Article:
Imagine the sweet victory of a grant award — doubly sweet in a grant competition. Pride swells as anxiety over the major investment in effort recedes. Your proposal made a convincing case, including its compelling testimony about the seminary's economic stability and probably about its capacity to sustain the new project beyond the grant period. Board members are delighted to have their own commitment to the school's promise confirmed by a prestigious foundation.

But you may soon find that living with winnings separates the real winners and losers. The luster of new prize money quickly diminishes as the dilemmas emerge. Perhaps the project is a new program that attracts new clientele to the campus. Now there is competition for limited time, space and services like security and parking. Or perhaps new staff (with new office equipment) throw off older patterns of relationships and reward systems. And then new accounts payable, new financial reporting and additional student record keeping. Only experienced grant seekers know to factor in all these extra costs when they present a budget.

But changes in governance are likely the more significant. New projects require rethinking systems of authority. To whom are grant programs accountable? Who is responsible for directing the program toward the school's primary mission? The governing board can help by keeping the program in its focus.

As a start, the board should confirm the administration's intentions to pursue a grant and then participate with staff and faculty in considering the broad outlines and goals of the project plan.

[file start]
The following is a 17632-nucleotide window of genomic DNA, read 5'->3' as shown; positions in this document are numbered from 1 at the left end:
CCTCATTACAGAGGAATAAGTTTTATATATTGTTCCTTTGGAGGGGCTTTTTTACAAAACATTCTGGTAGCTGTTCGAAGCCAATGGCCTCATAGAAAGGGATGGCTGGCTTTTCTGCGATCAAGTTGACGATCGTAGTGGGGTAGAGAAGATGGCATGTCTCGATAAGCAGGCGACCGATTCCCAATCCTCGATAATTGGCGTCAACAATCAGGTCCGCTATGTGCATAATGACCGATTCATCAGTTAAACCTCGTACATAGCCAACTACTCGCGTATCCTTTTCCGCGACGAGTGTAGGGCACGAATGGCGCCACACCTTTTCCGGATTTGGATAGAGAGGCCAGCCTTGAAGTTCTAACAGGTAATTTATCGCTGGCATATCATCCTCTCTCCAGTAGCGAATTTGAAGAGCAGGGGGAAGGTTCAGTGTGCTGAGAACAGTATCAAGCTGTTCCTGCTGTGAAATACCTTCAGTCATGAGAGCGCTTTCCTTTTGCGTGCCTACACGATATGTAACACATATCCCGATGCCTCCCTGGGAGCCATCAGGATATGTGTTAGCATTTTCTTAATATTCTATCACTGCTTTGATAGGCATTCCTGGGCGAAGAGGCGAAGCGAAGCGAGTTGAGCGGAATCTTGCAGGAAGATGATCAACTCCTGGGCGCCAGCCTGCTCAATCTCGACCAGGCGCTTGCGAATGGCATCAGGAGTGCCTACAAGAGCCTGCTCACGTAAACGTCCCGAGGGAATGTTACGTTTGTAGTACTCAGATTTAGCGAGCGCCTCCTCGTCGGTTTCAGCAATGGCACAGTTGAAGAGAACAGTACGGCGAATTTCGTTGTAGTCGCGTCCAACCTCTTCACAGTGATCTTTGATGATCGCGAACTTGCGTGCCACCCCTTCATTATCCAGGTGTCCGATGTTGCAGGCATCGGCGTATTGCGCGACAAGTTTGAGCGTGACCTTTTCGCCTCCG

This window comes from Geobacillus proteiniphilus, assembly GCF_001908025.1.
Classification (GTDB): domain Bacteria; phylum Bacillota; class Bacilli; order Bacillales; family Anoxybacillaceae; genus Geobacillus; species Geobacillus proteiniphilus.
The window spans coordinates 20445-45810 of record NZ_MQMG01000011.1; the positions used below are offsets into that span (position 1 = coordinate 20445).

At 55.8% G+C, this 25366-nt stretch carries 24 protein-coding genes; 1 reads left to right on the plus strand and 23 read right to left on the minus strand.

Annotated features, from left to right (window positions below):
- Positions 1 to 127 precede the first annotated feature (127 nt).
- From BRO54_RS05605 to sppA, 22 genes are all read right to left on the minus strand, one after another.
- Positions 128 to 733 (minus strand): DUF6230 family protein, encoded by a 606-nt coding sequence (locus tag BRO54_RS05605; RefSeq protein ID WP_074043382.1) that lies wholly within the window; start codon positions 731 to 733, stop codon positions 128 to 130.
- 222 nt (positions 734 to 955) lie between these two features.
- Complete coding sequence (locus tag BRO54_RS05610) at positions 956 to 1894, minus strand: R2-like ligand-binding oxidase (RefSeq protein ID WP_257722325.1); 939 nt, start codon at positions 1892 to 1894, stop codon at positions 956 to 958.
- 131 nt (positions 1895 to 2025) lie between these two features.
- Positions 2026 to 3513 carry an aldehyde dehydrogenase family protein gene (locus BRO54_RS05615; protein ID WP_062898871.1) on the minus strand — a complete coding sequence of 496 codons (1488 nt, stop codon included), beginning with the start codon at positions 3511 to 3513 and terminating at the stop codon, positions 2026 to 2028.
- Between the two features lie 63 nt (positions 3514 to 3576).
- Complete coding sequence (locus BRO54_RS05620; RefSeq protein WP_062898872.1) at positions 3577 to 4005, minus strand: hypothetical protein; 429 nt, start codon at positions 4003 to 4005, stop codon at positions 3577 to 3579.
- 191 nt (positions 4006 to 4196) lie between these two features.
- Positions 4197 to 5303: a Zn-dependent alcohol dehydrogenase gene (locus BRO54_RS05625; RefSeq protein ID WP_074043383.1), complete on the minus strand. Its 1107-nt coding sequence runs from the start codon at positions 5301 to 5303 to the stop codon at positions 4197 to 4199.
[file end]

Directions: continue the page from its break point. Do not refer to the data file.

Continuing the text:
Next, the board's primary contribution is to help seminary leaders think of a proposed project as part of the school's larger vision — perhaps as an application for venture capital. In this way, pursuing a grant is much less like playing the lottery than engaging in necessary planning to widen and deepen a school's capacity for service. Then, regardless of the outcome of the proposal, the school has used the occasion to shape new goals and objectives that can, if necessary, be accomplished by other means and a different calendar.

If the school is awarded the venture capital, then all leaders must be prepared to work within a telescoped time frame on a significant pilot project that will likely test all of its systems. Here the board can help by thinking on two levels:

The board can request that the administration report on strategic indicators that measure the project's progress toward agreed-upon goals. Without such encouragement, valuable records and opportunities can get lost as staff members shoulder all the detail of building a new program.

The board can encourage an institution-wide learning environment by asking what the staff is finding out about the school's systems from the new program. Mistakes, bad starts, or the need for different staffing or timing become useful information beyond the project. Similarly, successes in new teaching methods, scheduling, or interaction with new constituencies can have positive results for improving education, advancing the school's image, and creating new relationships.

This integration of learning is what makes a pilot venture a true gift to the whole institution. And what better prize?

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